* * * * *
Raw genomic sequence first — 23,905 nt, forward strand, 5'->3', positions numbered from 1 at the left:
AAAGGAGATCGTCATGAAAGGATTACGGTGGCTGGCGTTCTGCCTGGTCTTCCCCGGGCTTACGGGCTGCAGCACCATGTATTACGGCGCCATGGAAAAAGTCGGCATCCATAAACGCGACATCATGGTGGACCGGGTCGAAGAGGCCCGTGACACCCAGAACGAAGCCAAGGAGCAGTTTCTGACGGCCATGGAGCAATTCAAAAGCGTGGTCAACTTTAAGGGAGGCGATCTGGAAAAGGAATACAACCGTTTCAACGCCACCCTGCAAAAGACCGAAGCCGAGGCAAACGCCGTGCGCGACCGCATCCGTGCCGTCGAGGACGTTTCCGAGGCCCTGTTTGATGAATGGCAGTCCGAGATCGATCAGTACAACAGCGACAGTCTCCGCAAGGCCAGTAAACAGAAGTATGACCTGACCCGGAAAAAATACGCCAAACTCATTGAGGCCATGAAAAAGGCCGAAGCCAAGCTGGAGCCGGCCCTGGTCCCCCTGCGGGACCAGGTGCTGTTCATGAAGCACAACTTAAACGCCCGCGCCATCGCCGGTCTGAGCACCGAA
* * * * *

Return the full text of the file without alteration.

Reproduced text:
Raw genomic sequence first — 23,905 nt, forward strand, 5'->3', positions numbered from 1 at the left:
AAAGGAGATCGTCATGAAAGGATTACGGTGGCTGGCGTTCTGCCTGGTCTTCCCCGGGCTTACGGGCTGCAGCACCATGTATTACGGCGCCATGGAAAAAGTCGGCATCCATAAACGCGACATCATGGTGGACCGGGTCGAAGAGGCCCGTGACACCCAGAACGAAGCCAAGGAGCAGTTTCTGACGGCCATGGAGCAATTCAAAAGCGTGGTCAACTTTAAGGGAGGCGATCTGGAAAAGGAATACAACCGTTTCAACGCCACCCTGCAAAAGACCGAAGCCGAGGCAAACGCCGTGCGCGACCGCATCCGTGCCGTCGAGGACGTTTCCGAGGCCCTGTTTGATGAATGGCAGTCCGAGATCGATCAGTACAACAGCGACAGTCTCCGCAAGGCCAGTAAACAGAAGTATGACCTGACCCGGAAAAAATACGCCAAACTCATTGAGGCCATGAAAAAGGCCGAAGCCAAGCTGGAGCCGGCCCTGGTCCCCCTGCGGGACCAGGTGCTGTTCATGAAGCACAACTTAAACGCCCGCGCCATCGCCGGTCTGAGCACCGAA